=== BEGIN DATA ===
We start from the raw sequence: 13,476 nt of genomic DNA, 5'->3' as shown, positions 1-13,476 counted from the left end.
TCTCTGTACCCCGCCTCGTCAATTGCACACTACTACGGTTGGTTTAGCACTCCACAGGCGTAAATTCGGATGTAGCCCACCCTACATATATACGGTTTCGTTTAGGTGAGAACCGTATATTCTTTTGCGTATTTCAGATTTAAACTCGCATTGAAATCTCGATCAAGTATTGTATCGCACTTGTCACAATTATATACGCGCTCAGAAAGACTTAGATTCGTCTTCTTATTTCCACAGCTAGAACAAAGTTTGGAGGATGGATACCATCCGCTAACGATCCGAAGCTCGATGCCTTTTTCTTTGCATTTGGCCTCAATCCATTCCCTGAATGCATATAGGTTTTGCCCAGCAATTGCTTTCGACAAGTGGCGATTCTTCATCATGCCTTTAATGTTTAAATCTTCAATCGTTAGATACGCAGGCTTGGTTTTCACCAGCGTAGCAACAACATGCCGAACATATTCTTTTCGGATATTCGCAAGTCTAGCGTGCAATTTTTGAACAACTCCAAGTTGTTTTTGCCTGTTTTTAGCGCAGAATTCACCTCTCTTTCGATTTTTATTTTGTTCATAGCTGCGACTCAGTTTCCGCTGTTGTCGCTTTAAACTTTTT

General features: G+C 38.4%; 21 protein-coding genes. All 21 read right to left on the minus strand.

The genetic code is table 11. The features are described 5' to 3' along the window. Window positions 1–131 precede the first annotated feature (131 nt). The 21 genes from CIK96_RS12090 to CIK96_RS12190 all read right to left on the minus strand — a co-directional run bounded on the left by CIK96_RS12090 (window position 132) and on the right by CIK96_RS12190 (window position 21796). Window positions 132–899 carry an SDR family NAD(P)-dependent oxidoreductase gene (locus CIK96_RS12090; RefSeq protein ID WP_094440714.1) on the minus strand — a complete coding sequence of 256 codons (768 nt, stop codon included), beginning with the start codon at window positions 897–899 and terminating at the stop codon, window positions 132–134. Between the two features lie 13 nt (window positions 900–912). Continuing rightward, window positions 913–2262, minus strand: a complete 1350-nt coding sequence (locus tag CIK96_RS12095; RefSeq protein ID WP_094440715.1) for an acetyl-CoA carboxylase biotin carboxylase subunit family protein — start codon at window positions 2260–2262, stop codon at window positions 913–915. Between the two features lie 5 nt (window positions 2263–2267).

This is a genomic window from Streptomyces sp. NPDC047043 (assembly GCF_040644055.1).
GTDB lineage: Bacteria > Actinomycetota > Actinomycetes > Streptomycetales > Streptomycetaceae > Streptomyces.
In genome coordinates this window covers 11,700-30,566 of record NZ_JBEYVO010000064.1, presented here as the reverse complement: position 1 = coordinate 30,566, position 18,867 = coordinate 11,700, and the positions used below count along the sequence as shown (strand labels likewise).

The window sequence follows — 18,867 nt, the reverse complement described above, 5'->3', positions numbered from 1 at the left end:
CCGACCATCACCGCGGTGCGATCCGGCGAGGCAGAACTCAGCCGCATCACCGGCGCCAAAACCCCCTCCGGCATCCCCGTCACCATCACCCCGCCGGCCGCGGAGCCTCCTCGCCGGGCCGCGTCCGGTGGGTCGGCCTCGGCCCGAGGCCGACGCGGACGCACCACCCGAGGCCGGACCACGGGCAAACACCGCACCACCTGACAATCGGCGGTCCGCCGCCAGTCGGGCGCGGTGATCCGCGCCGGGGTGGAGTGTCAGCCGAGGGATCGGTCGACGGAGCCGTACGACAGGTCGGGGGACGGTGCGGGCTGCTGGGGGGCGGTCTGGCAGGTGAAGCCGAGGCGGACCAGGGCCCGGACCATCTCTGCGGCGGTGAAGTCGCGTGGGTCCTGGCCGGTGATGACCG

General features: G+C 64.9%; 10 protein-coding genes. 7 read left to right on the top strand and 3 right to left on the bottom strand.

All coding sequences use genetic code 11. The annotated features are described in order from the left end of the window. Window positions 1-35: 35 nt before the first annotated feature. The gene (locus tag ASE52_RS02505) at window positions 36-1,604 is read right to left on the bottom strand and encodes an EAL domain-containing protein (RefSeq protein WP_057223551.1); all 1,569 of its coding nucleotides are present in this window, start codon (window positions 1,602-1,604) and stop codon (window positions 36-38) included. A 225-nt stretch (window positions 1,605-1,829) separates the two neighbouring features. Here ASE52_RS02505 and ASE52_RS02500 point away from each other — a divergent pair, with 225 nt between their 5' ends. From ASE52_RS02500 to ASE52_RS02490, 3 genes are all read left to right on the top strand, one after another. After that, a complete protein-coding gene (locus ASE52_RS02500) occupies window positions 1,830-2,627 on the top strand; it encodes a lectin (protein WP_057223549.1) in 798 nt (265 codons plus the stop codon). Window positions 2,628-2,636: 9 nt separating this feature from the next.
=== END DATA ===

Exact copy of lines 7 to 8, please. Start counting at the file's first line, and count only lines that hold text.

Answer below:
In genome coordinates this window covers 11,700-30,566 of record NZ_JBEYVO010000064.1, presented here as the reverse complement: position 1 = coordinate 30,566, position 18,867 = coordinate 11,700, and the positions used below count along the sequence as shown (strand labels likewise).

The window sequence follows — 18,867 nt, the reverse complement described above, 5'->3', positions numbered from 1 at the left end: